Niencheski, L.F.H. and Windom, H.L., 2015. Chemistry of a surficial aquifer of a large coastal lagoon barrier and its relation to adjacent surface waters of Brazil.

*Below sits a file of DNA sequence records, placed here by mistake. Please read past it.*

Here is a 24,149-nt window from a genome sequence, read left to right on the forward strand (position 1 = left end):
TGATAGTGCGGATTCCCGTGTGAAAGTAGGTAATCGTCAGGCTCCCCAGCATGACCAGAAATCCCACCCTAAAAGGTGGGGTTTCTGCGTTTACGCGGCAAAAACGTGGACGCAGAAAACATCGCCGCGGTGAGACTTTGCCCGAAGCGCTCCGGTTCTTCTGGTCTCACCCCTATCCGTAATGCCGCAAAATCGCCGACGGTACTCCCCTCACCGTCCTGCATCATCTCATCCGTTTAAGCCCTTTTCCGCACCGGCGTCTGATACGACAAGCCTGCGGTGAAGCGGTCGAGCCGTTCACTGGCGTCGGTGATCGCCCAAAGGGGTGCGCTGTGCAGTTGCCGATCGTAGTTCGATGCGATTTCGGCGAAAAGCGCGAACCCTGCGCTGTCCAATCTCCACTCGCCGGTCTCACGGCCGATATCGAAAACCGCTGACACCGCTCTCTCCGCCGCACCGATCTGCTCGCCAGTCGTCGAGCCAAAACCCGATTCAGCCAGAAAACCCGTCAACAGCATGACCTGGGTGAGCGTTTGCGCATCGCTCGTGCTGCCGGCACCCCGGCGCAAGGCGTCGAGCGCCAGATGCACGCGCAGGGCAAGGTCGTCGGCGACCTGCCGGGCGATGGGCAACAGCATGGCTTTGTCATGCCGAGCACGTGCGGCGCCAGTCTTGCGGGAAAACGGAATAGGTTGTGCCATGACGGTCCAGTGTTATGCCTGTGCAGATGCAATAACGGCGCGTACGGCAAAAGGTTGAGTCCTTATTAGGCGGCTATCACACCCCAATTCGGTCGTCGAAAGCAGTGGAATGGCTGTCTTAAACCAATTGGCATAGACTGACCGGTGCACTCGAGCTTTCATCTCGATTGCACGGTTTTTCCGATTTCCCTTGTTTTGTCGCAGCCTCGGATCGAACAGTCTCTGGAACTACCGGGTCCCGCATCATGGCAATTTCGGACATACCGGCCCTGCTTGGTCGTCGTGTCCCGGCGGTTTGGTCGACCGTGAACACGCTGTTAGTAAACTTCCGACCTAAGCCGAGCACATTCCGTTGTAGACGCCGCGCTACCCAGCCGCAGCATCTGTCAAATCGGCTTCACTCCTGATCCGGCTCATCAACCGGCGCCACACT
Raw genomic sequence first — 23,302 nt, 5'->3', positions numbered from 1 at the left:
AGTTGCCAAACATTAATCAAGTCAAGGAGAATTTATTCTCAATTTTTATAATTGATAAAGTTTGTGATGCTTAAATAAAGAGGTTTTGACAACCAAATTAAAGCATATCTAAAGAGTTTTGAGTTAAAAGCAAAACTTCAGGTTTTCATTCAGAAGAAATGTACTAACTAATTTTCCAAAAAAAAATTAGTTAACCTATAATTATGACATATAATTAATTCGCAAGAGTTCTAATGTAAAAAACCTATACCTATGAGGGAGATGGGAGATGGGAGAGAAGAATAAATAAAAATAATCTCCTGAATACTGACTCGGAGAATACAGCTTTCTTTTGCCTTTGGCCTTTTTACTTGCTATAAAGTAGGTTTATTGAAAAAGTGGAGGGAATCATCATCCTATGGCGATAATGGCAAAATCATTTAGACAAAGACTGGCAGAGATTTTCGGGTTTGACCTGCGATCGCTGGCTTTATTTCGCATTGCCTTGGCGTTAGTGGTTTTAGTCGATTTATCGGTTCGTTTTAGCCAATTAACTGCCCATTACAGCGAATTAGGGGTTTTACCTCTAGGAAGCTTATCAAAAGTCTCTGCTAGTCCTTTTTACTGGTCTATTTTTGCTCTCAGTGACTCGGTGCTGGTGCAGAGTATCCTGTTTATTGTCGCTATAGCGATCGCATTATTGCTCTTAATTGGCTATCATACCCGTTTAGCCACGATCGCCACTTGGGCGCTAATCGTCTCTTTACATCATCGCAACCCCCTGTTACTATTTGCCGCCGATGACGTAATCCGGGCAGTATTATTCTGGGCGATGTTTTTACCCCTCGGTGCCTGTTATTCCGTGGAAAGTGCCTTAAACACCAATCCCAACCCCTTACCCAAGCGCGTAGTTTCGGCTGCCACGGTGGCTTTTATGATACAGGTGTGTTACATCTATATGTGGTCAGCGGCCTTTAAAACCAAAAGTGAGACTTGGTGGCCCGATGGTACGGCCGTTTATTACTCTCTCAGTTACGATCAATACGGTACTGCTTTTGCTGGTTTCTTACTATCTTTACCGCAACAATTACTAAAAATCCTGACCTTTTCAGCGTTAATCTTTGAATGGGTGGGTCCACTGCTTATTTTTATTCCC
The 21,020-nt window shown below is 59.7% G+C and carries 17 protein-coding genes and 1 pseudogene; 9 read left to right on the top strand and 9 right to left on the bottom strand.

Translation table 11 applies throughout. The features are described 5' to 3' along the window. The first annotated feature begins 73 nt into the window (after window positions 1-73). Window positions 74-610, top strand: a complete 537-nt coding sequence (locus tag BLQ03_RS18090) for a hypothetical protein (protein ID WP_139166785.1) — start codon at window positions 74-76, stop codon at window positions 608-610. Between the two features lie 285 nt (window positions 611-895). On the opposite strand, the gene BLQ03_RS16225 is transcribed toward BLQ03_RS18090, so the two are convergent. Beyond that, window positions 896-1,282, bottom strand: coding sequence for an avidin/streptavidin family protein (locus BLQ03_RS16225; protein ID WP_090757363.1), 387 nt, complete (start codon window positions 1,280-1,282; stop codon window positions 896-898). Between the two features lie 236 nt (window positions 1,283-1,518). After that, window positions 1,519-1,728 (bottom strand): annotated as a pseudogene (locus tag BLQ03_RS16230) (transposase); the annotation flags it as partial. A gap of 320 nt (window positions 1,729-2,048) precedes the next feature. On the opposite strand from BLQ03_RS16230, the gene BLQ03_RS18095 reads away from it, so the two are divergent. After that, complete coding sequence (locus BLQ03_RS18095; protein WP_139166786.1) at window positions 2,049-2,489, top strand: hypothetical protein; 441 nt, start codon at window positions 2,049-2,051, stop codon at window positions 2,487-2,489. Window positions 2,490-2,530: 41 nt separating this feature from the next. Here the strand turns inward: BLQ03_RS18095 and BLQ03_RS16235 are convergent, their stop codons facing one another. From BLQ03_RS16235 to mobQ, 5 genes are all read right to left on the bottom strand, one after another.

The Holocene/Pleistocene barrier along the coast of southern Brazil, separating the Patos Lagoon (the largest in South America) from the South Atlantic Ocean, contains a surficial unconfined aquifer that connects to both water bodies. This has been the site of previous studies on surface-water chemistry and on the subterranean estuary (SE) and submarine groundwater discharge (SGD) along the barrier beach. In this paper we present the results of observations from monitoring wells placed in three transects across this barrier and make a preliminary assessment of spatial variations in chemistry of aquifer water, based on analyses of samples collected over a period of several years, and its relation to that of adjacent surface waters. In addition to general groundwater chemistry (DO, pH, Eh, and conductivity), dissolved nutrients (inorganic N, phosphate, and silicate) and trace metal (Ba, Cd, Co, Cu, Fe, Mo, Mn, Ni, U, V, and Zn) concentrations were also determined. From the results we conclude that the Patos Lagoon Barrier (PLB) aquifer serves as a reactive reservoir/filter of inputs from terrestrial runoff to the ocean. Processes occurring in the aquifer and at its interfaces with the ocean and lagoon influence nutrient composition and trace metal concentrations of adjacent surface waters and alter the land–sea flux of some dissolved trace metals.